Mr. Helms: I agree, but at the beginning we thought we’d really had it on this one and it hasn’t turned out so bad after all. The discontent of the Chilean military is unchanged, for example.

(Mr. Flanigan arrived).

Mr. Kissinger: What’s triggering the discontent in the military?

[Page 789]

Mr. Helms: The Russians want to give them a lot of money; they are offering military equipment for re-equiping the Chilean Army and Allende wants to take it. However, the Chilean military leaders are conservative. They don’t like dealing with the Russians and don’t want to become dependent on them for their military supplies and equipment. They are also reluctant about changing the equipment they have.

Mr. Irwin: And now they have a military man in the cabinet.

Mr. Crimmins: They had one in the previous cabinet; they’ve had military men in the cabinet before, but not very many. The new one is the Minister of Mines and he is essentially a technician. The military aren’t very happy about it because it cuts both ways. They may have some increased influence, but they also share the responsibility of government actions.

Mr. Leddy: The Defense Attaché reports that the military are unhappy about accusations that they have been involved in coup plots. By making frequent allegations against them, the Ministry of Justice is keeping the military on the defensive.

Mr. Crimmins: We were in pretty good shape in Chile prior to the ITT problem. The economy was going to pot and the problems were clearly of Allende’s own making. He wasn’t able to blame any foreign devils until the ITT affair.

Mr. Leddy: We have a very serious problem with foreign military credits. The Russians have offered $300 million and we haven’t been able to offer anything to counter it. We have requested an increase in our FMS credit from $5 million to $10 million, but we haven’t been able to get it approved. The Chilean military need that small amount badly. If they can get it, they will be able to use it to argue against the Russian offer. If they get nothing, it will be very difficult for them to turn down the Russians.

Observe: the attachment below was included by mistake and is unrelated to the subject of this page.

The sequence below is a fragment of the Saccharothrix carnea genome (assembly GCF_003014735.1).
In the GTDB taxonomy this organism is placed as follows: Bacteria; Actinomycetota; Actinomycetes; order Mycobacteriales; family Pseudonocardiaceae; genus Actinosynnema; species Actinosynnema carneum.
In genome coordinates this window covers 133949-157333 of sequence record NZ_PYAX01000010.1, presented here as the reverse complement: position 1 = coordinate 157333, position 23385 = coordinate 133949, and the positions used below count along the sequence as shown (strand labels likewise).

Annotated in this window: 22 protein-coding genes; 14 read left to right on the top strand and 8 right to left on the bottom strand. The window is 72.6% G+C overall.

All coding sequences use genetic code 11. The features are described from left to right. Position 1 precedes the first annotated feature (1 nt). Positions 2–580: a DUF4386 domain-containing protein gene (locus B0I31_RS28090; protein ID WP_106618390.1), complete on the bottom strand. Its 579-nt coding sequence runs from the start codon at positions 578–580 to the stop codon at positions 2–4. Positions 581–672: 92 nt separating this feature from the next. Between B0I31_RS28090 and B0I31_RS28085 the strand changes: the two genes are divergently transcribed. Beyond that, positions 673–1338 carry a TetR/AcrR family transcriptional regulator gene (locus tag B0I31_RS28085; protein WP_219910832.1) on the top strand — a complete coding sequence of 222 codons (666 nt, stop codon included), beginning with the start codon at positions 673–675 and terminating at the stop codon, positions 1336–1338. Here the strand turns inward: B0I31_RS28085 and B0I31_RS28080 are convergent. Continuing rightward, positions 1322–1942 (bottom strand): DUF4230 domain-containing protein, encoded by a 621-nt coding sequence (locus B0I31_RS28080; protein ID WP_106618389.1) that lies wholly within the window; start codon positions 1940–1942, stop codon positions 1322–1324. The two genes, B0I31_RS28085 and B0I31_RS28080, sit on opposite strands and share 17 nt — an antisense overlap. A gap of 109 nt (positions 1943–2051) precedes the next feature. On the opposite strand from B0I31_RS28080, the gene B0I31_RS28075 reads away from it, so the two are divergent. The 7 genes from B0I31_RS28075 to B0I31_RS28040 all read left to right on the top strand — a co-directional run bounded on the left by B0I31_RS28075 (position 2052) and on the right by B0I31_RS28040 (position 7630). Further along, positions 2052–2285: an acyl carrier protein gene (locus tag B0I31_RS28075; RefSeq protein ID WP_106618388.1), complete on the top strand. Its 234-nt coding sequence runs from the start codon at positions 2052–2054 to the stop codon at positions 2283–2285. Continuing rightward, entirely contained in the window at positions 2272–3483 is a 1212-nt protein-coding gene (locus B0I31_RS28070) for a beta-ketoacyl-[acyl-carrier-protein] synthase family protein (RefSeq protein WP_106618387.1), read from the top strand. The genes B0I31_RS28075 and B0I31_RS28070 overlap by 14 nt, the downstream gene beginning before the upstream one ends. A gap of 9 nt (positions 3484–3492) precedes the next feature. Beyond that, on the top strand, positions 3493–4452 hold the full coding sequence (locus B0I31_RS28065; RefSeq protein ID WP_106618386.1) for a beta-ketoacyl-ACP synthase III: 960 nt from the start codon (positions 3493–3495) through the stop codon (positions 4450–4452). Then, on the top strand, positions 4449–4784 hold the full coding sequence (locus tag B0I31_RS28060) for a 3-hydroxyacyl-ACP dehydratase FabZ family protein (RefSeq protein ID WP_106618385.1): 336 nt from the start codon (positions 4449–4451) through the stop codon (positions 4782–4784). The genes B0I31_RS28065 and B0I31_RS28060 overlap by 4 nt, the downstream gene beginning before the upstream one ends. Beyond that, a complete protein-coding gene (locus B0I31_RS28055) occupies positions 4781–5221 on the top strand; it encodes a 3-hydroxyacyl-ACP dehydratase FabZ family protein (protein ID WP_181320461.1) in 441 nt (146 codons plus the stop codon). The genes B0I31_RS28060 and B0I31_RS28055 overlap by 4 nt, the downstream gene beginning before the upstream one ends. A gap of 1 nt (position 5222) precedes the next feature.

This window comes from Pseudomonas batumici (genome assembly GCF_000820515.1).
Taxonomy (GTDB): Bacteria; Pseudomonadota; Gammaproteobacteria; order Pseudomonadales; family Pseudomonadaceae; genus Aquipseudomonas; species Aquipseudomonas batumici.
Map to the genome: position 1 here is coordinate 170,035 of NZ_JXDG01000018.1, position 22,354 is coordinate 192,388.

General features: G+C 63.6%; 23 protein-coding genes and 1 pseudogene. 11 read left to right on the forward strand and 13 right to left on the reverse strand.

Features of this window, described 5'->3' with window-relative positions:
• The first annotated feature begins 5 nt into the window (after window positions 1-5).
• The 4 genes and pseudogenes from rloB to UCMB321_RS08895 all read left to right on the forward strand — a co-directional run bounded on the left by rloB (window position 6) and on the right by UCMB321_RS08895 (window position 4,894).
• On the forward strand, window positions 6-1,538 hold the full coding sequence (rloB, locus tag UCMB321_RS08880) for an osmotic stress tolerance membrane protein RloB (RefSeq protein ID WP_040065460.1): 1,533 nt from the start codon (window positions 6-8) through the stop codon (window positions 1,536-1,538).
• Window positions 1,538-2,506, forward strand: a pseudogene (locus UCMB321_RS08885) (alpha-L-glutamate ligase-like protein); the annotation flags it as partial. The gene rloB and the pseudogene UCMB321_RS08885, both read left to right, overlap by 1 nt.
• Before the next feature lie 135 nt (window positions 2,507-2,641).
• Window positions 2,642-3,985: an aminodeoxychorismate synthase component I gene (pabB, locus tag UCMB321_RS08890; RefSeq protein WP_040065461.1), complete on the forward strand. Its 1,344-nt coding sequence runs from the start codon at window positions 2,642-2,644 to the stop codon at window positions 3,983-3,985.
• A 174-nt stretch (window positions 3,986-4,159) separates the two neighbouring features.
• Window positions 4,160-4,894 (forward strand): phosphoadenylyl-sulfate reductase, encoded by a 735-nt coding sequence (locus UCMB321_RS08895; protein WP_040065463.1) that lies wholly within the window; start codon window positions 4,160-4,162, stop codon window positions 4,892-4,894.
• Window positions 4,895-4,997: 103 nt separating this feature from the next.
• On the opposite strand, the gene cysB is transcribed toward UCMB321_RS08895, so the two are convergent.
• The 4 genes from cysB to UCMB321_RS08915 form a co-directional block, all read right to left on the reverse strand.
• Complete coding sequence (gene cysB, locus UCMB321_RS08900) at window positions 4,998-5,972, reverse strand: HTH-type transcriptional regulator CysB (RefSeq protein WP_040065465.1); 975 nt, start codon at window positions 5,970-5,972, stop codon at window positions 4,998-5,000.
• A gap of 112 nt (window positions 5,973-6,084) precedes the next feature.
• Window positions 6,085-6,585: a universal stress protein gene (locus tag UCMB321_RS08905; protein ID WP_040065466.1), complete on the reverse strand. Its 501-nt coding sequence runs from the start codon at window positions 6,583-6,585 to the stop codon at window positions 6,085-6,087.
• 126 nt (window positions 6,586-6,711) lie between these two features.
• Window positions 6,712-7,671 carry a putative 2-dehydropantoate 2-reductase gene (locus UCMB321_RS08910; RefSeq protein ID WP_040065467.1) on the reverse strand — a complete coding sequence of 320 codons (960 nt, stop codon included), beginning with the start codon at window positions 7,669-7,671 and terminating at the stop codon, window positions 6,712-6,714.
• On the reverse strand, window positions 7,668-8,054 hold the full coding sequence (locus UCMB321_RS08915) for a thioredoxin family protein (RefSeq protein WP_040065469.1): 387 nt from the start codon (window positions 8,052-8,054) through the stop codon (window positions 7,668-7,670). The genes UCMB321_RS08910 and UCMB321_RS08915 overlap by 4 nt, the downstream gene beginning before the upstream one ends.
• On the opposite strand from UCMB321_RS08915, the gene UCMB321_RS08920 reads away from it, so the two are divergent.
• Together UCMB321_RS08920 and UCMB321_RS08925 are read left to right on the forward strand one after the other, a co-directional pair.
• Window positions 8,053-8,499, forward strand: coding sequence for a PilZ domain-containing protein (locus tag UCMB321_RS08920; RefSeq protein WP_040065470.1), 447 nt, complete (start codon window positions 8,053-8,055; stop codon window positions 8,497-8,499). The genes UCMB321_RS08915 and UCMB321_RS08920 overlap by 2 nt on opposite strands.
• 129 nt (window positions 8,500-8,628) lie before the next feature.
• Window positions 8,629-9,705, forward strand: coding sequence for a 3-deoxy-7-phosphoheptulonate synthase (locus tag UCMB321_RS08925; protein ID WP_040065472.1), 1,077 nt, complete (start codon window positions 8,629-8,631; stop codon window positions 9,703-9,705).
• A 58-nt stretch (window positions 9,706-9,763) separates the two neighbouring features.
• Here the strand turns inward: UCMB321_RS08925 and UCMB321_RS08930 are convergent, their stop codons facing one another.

Mr. Kissinger: Who is holding it up?

Mr. Leddy: Treasury won’t approve it.

Mr. Crimmins: Let me explain this matter. The SRG reserved judgment on the amount of FMS credits to Chile, then State and Defense got together at the Assistant Secretary level and agreed to a figure of $10 million. However, we were concerned about going to the Hill and asking for an increase of 100% in the FMS credits for Chile at a time when they are nationalizing U.S. companies, so we agreed that it would be presented to the Senior Review Group for decision before anything is done.

Mr. Kissinger: Will you tell me what the purpose of an SRG meeting is if you get together at State and Defense and make the decision before the meeting?

[Page 790]

Mr. Crimmins: We were acting in the proper role of assistant secretaries; consulting at that level and then presenting our conclusions to the SRG for decision.

Mr. Kissinger: Then if we had to turn you down I would be the SOB again.

Mr. Crimmins: I think it would be a serious mistake to refuse to do it.

Mr. Kissinger: I think I’ll write a book on bureaucratic methods.

Mr. Crimmins: It was all perfectly proper.